• An obstacle for your protagonist to overcome. Without significant obstacles your scene will have no interest or suspense.

• A dramatic outcome. The best active scenes culminate in your protagonist suffering an unexpected setback. These raise the stakes and increase tension. Alternatively, if a scene is centred on your villain, aim for a positive outcome. What’s good for your villain is bad for your hero; again, raising the stakes.

In passive scenes make sure you have:

• An appropriate beginning. Most passive scenes follow on from an active scene. In these cases, what goes on in a passive scene should be a logical progression from the climax of the active scene that went before it.

• A dilemma. This should be a choice between two equally unpleasant alternatives.

• An outcome. Once the dilemma has been mulled over, your protagonist must come to a decision. It’s this outcome that will propel the story to the next scene.


Top 3 Scene tips

1) Treat each scene as a mini-story with a beginning, middle and end

Near the start of Star Wars: A New Hope there’s a passive scene in Obi-Wan Kenobi’s desert home. At the beginning of the scene, Kenobi tells Luke Skywalker that his father was a Jedi Knight, and R2D2 plays the recorded message of Princess Leia asking for Obi-Wan’s help.

Once we’ve established the background, Obi-Wan asks Luke to join him and help the Princess. This presents Luke with a dilemma, he can either go with Obi-Wan, or not. This dilemma is the meat of the scene – the middle.

Luke refuses, but agrees to give Obi-Wan a lift to the nearest spaceport. The offer is the end of the scene and resolves the conflict between Luke and Kenobi. The next course of action has been agreed on and the story has been moved forward.

Most good scenes follow the classic beginning-middle-end structure. If you find that one of your scenes isn't working, it might be missing one of these elements

2) Aim for visual interest

Make scenes more interesting and memorable by including a strong visual element. If you’re describing a conversation between two businesspeople, you could set it in a nondescript room, or it could be in the atrium of an office building, against the backdrop of an impressive water feature or bright mural — some image that will stick in the mind.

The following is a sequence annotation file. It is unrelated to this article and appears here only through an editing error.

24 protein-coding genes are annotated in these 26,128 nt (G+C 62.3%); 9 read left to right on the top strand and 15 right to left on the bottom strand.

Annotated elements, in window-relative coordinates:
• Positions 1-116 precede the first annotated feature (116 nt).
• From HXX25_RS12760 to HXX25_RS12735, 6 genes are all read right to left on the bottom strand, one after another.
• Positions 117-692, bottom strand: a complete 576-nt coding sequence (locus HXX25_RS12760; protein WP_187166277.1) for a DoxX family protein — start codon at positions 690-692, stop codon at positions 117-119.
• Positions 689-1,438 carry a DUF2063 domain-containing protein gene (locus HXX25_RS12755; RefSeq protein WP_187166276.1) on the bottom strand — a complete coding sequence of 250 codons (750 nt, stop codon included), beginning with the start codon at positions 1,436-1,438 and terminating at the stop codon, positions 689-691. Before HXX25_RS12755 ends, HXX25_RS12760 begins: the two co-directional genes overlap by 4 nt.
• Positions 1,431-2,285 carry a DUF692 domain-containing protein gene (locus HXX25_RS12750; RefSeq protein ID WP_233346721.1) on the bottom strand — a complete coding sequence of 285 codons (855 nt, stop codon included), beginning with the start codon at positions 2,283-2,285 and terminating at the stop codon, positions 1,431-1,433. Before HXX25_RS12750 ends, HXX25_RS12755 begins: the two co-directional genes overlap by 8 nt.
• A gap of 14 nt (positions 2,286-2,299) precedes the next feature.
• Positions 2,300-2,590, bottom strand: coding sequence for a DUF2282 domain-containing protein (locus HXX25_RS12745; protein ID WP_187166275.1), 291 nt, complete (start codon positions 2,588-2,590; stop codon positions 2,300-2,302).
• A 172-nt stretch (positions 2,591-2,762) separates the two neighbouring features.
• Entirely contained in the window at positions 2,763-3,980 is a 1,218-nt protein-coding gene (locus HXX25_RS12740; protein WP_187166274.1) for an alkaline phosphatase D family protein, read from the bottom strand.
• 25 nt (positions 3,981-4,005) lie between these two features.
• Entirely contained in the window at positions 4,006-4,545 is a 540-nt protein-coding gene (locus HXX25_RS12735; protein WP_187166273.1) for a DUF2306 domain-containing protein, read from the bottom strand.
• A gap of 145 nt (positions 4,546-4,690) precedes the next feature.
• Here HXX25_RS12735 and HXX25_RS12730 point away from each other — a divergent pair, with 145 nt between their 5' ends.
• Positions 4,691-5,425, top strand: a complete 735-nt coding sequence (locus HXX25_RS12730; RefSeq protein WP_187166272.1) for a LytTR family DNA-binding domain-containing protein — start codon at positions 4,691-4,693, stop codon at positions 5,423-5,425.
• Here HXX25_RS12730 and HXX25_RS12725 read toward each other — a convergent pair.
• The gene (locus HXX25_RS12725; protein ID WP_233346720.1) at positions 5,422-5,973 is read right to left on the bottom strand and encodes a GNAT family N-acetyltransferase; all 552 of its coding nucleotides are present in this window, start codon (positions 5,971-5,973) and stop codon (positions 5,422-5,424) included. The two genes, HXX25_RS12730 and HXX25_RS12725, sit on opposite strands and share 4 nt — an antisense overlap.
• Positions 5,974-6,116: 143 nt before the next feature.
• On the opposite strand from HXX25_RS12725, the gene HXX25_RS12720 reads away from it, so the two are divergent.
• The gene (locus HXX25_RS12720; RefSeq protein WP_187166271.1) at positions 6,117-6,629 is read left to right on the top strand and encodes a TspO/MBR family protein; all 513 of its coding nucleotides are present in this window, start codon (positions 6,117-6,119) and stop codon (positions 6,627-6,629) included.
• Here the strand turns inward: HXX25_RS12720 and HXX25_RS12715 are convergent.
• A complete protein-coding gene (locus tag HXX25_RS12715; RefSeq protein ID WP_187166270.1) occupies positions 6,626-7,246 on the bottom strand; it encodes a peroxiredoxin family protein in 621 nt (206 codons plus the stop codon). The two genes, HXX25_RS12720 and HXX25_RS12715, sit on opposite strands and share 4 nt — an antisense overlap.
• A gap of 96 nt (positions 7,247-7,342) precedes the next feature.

Many times you won't have a choice, as your story will dictate location, but when you start writing a scene, ask yourself if you could place the action somewhere a little more interesting and memorable. Make the reader glad they came.

3) Be economic

Try to lump action into as few scenes as possible. It can take time and effort to establish a new location, and this is better spent on the action and dialogue that will move your story forward. If you have three separate scenes that feature conversations between the same two characters, is there any way this information could be delivered in one or two scenes? Cut weak ‘bitty’ scenes or combine them to make strong, significant ones.

When you finish your first draft, go through your text and eliminate your poorest scenes; either cut them altogether or extract the action they contain and find ways to embed it into stronger ones. The director and screenwriter Howard Hawks once said that a good movie should contain three great scenes and no bad ones. It’s great advice that’s true of any story. 


The latest Leofric novel Land of the Franks will be released later this year. If you'd like to find out more about Leofric and his Dark Age adventures, follow this link.

Image: Frenzel (c/o Shutterstock)